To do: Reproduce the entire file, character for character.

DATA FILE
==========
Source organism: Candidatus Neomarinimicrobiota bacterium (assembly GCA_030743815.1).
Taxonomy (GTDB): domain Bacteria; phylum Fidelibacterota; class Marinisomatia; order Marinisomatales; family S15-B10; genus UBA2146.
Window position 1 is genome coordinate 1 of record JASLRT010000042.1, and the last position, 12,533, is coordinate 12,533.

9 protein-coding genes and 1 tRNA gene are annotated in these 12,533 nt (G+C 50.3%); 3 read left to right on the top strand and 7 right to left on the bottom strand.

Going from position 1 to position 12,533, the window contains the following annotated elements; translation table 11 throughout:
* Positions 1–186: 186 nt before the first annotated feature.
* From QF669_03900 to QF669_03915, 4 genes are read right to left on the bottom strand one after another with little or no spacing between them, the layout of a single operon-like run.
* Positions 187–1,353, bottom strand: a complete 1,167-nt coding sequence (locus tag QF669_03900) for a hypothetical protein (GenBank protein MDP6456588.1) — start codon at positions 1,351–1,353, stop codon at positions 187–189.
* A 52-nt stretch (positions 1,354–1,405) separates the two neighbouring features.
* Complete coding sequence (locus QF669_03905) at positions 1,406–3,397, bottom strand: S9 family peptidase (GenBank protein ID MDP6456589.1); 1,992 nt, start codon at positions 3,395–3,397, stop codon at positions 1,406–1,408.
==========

Source organism: Candidatus Neomarinimicrobiota bacterium (assembly GCA_030743815.1).
Taxonomy (GTDB): domain Bacteria; phylum Fidelibacterota; class Marinisomatia; order Marinisomatales; family S15-B10; genus UBA2146.
Window position 1 is genome coordinate 1 of record JASLRT010000042.1, and the last position, 12,533, is coordinate 12,533.

9 protein-coding genes and 1 tRNA gene are annotated in these 12,533 nt (G+C 50.3%); 3 read left to right on the top strand and 7 right to left on the bottom strand.

Going from position 1 to position 12,533, the window contains the following annotated elements; translation table 11 throughout:
* Positions 1–186: 186 nt before the first annotated feature.
* From QF669_03900 to QF669_03915, 4 genes are read right to left on the bottom strand one after another with little or no spacing between them, the layout of a single operon-like run.
* Positions 187–1,353, bottom strand: a complete 1,167-nt coding sequence (locus tag QF669_03900) for a hypothetical protein (GenBank protein MDP6456588.1) — start codon at positions 1,351–1,353, stop codon at positions 187–189.
* A 52-nt stretch (positions 1,354–1,405) separates the two neighbouring features.
* Complete coding sequence (locus QF669_03905) at positions 1,406–3,397, bottom strand: S9 family peptidase (GenBank protein ID MDP6456589.1); 1,992 nt, start codon at positions 3,395–3,397, stop codon at positions 1,406–1,408.